Taste Test: La Spaziale Brew Boiler Water

Since your coffee is over 98% water, it makes sense that the quality of the water will impact the taste. One of the subjects regularly bandied about in the home espresso world is if there is a significant impact on one's shot if using a machine that has a separate brew boiler -- especially if the machine isn't pulling a lot of shots regularly and the water has a chance to sit for awhile in that boiler.

We have spoken with folks on both sides of the 'divide': Those that think the water goes stale in the brew boiler so that a heat exchange provides a cleaner, fresher taste and those that think the temperature control and performance differential you get from a double boiler outweighs any concerns of water flavor.

So we asked Gail to perform a practical test for us on the La Spaziale Mini Vivaldi: We dialed in our shot and then let the machine sit for a couple of days. Then we pulled shots with the water in the reservoir and boiler and shots with fresh water in the reservoir and a completely flushed brew boiler. Watch and find out the results.

7 thoughts on “Taste Test: La Spaziale Brew Boiler Water”

  • Carey

    I disagree with the findings here. With my Viv II I always find that after overnight I need to flush to bring it up to temp a bit so I suspect that the first shot was lower in temp than you expect leading to the sourness. The second shot was essentially prewarmed as you flushed alot of water through the group. My suspicion was somewhat confirmed by your assessment at the end that maybe you should consider varying the temp. I find that that can be a huge variable and I had assumed that your "dialing in" included temp.

    Also what exactly do people actually think happens to the water as it gets "stale"? Bacteria? Tranmogrification? Impurities appearing? I would agree that if it is very hard water and it evaporates it might get harder but this argument never really made sense to me.

    My $0.02.

    • Kat

      We did pull water through and warmed up the machine/portafilter prior to pulling the first shot and filming. The varying temp assessment is different -- the temperature was the same across both shots and there was a variable flavor discerned.

      As far as what happens -- I don't know, I'm not a scientist ;) I do know that sitting water tastes different even after a matter of hours and that could be oxygenation or environmental factors. There is the equally ardent dead water argument made by some machine manufacturers -- whether or not there is a testable chemical basis for this, I'm not sure.

      - Kat

  • Bob

    Hi Kat & Gail!

    Yes, the Vivaldi (I have the Viv II) & Mini suffer from "cold nose syndrome." I had the same thoughts as Carey when I watched your video. Thanks for clarifying...glad you pulled that warming flush.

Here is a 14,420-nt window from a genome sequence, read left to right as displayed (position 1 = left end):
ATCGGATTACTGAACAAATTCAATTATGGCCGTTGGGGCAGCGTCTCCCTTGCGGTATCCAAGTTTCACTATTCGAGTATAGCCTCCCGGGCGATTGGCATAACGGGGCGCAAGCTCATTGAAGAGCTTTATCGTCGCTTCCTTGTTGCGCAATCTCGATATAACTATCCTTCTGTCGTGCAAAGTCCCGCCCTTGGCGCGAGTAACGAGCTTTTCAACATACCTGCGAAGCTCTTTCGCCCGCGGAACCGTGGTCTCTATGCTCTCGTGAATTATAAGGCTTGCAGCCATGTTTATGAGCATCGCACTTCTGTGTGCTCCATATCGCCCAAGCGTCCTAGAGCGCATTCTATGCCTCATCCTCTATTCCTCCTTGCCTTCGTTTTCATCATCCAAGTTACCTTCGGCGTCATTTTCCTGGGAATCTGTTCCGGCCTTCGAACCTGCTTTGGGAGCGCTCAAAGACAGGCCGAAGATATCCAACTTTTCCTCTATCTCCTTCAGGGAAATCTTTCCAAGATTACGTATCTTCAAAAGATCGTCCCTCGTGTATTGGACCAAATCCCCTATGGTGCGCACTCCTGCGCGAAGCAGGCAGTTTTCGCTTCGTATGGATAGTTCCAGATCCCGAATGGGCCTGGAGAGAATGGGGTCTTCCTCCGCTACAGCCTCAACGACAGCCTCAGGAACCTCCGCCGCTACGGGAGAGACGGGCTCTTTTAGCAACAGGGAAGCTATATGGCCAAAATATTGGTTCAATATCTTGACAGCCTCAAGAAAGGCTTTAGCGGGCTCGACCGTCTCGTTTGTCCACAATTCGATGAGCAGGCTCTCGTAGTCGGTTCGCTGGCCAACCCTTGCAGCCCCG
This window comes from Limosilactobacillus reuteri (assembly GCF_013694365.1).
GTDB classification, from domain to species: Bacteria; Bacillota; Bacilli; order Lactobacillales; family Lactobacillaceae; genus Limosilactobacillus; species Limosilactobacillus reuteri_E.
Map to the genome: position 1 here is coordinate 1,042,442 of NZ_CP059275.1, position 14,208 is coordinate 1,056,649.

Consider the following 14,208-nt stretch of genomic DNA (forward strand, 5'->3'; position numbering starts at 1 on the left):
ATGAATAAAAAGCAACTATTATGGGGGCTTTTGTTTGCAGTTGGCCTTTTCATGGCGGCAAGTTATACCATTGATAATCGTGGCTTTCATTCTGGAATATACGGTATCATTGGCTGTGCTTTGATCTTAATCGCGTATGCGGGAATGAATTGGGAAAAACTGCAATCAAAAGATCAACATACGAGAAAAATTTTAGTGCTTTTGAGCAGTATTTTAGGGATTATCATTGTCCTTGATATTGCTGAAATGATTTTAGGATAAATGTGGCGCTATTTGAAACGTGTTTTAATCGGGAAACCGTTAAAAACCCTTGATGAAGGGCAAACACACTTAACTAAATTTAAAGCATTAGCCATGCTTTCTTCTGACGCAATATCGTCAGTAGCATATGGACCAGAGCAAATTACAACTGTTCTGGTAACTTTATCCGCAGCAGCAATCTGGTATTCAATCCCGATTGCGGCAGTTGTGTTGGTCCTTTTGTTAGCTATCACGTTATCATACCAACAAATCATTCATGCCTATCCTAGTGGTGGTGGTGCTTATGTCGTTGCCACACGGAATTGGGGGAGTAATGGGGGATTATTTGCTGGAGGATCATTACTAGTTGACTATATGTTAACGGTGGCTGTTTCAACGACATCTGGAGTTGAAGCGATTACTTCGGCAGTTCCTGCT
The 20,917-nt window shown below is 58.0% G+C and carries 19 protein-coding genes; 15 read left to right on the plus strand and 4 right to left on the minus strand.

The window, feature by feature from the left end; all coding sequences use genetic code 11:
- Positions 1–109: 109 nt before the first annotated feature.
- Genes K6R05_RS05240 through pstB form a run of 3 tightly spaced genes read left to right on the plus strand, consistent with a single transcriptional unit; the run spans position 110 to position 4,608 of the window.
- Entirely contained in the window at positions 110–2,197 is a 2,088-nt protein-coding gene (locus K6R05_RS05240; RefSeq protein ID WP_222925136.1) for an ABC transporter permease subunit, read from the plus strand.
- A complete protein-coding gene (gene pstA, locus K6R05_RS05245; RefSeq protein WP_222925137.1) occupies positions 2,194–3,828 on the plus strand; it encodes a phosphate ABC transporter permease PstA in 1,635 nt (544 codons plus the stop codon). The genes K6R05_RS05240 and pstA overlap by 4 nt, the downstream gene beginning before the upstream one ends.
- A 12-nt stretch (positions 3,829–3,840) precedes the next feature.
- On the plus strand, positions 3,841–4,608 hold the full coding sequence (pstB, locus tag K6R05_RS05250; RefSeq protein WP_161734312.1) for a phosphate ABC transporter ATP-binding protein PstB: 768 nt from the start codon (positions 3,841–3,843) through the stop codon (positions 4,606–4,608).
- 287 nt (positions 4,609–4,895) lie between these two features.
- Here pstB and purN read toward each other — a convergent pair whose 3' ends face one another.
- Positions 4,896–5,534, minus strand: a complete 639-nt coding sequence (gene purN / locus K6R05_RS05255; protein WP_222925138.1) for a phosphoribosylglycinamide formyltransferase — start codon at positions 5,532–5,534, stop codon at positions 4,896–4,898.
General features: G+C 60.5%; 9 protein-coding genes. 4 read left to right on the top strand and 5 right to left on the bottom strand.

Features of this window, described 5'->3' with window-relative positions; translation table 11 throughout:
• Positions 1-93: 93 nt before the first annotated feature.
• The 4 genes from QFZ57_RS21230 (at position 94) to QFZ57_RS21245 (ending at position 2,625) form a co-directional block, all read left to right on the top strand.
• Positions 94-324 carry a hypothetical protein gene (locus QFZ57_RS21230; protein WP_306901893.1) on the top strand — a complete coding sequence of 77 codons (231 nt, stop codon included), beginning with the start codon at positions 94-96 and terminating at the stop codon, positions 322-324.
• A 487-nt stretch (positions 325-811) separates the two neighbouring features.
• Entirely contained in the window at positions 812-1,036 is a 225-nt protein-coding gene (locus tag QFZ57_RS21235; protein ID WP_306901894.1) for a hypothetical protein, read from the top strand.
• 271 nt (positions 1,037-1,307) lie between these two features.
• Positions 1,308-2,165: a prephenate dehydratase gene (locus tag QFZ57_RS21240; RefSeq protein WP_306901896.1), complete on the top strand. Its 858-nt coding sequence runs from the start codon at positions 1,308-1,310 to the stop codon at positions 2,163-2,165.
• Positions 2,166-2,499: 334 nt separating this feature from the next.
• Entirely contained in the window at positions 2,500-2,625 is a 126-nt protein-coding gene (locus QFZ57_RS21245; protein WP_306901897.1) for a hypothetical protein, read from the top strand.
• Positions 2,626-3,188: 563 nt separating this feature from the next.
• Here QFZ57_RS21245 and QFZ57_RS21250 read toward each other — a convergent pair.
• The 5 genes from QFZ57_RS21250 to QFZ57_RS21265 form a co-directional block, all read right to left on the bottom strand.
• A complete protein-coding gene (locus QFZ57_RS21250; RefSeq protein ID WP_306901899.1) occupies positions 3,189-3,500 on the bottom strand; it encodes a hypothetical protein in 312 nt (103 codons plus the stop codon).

I've read that the water alkalizes as it sits, though I've never tested it. We usually pull three blank doubles at temperature before dosing & pulling the real shots. Doing this with each of our four "daily doubles" gives a pretty good result.

    You may know Chas Rimpo has a great La Spaz Vivaldi support group at http://s1cafe.com/

    • Kat

      Hi Bob -

      Yeah, I don't think that it is a huge issue but it's definitely something to be aware of if you're not pulling a lot of water through that boiler, it has the potential to impact the flavor. I also suspect that there is a difference in regular use vs. letting it sit unused, as you'll be pulling a bit of fresh water into the boiler when you're pulling a few shots a day (even if you're not maxing it out and refilling) so that will change the flavor.

      At the end of the day, this wasn't a video specific to the Spaziale, it was only about double boilers in general -- and we don't really have a vested interested in either being right or wrong. I know that Spaziale owners are a vocal group (so maybe we should have done the test on a Duetto!) and it wasn't our intention to say their machine performs poorly -- quite the contrary, we know this machine to be excellent. But nothing is perfect and knowing is half the battle, right? :)

  • Bob

    You got it!

    Thanks for running this. You & Gail have done a lot to keep consumers and coffee lovers informed. Thanks, and keep the videos coming!

    Watch out for the snake bites...

    --Bob & Crys

  • Bruce Monte

    More important to me would be knowing whether the cause of the perceived change in taste could be affecting the insides of the machine. The TASTE must come from somewhere.

    Any thoughts?

    • Kat

      We haven't seen any trends around machine issues specific to DB machines versus Hx, etc. It's possible that the mineral content in the water 'settles' and forms scale, then it causes an over-extraction as you're pulling water that now has a changed mineral content.

      Again, we're not scientists, so not really sure what the cause is. Perhaps we can try hardness testing to see if there's any differential on it for fresh water vs. water that's been sitting a few days.

      But as far as it contributing to functional issues, we have not seen this.

      - Kat

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